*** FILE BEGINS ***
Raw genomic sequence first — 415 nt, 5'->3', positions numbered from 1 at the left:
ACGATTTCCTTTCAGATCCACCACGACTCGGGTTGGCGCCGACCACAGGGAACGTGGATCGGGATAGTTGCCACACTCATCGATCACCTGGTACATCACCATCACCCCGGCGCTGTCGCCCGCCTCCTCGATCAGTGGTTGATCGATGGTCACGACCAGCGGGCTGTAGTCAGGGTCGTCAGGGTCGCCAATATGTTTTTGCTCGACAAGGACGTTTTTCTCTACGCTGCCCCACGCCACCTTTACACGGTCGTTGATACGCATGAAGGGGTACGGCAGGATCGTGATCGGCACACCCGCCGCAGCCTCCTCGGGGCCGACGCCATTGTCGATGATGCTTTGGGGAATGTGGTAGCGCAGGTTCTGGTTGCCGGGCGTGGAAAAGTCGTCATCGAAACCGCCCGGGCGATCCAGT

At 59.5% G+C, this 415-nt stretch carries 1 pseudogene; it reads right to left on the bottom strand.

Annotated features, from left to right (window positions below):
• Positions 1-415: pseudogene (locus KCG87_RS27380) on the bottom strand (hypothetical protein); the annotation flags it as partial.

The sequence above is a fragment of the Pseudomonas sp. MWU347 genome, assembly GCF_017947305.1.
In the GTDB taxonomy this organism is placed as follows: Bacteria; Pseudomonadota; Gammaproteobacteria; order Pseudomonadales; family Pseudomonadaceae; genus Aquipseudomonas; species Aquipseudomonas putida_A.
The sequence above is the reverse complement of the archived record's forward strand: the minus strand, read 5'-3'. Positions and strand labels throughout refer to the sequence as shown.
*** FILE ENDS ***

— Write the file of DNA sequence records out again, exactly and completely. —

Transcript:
Raw genomic sequence first — 415 nt, 5'->3', positions numbered from 1 at the left:
ACGATTTCCTTTCAGATCCACCACGACTCGGGTTGGCGCCGACCACAGGGAACGTGGATCGGGATAGTTGCCACACTCATCGATCACCTGGTACATCACCATCACCCCGGCGCTGTCGCCCGCCTCCTCGATCAGTGGTTGATCGATGGTCACGACCAGCGGGCTGTAGTCAGGGTCGTCAGGGTCGCCAATATGTTTTTGCTCGACAAGGACGTTTTTCTCTACGCTGCCCCACGCCACCTTTACACGGTCGTTGATACGCATGAAGGGGTACGGCAGGATCGTGATCGGCACACCCGCCGCAGCCTCCTCGGGGCCGACGCCATTGTCGATGATGCTTTGGGGAATGTGGTAGCGCAGGTTCTGGTTGCCGGGCGTGGAAAAGTCGTCATCGAAACCGCCCGGGCGATCCAGT

At 59.5% G+C, this 415-nt stretch carries 1 pseudogene; it reads right to left on the bottom strand.

Annotated features, from left to right (window positions below):
• Positions 1-415: pseudogene (locus KCG87_RS27380) on the bottom strand (hypothetical protein); the annotation flags it as partial.

The sequence above is a fragment of the Pseudomonas sp. MWU347 genome, assembly GCF_017947305.1.
In the GTDB taxonomy this organism is placed as follows: Bacteria; Pseudomonadota; Gammaproteobacteria; order Pseudomonadales; family Pseudomonadaceae; genus Aquipseudomonas; species Aquipseudomonas putida_A.
The sequence above is the reverse complement of the archived record's forward strand: the minus strand, read 5'-3'. Positions and strand labels throughout refer to the sequence as shown.